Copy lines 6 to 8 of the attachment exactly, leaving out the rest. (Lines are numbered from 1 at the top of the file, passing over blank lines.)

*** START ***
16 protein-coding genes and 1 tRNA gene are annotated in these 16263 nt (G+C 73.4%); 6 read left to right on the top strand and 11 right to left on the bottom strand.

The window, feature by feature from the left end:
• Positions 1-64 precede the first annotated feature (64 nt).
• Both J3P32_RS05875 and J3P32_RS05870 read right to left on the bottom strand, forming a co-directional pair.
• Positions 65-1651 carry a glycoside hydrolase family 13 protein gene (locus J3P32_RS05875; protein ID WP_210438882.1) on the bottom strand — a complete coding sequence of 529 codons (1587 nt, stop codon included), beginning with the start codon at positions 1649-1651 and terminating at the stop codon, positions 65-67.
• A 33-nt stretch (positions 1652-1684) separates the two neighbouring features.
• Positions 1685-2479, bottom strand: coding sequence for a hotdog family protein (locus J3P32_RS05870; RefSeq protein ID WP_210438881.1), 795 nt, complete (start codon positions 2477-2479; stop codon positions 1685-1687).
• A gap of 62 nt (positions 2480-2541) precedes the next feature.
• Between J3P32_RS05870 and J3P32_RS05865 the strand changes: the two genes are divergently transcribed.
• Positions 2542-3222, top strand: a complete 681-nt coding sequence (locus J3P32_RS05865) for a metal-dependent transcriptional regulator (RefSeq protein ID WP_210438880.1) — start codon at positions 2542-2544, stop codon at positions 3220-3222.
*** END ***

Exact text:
• A 33-nt stretch (positions 1652-1684) separates the two neighbouring features.
• Positions 1685-2479, bottom strand: coding sequence for a hotdog family protein (locus J3P32_RS05870; RefSeq protein ID WP_210438881.1), 795 nt, complete (start codon positions 2477-2479; stop codon positions 1685-1687).
• A gap of 62 nt (positions 2480-2541) precedes the next feature.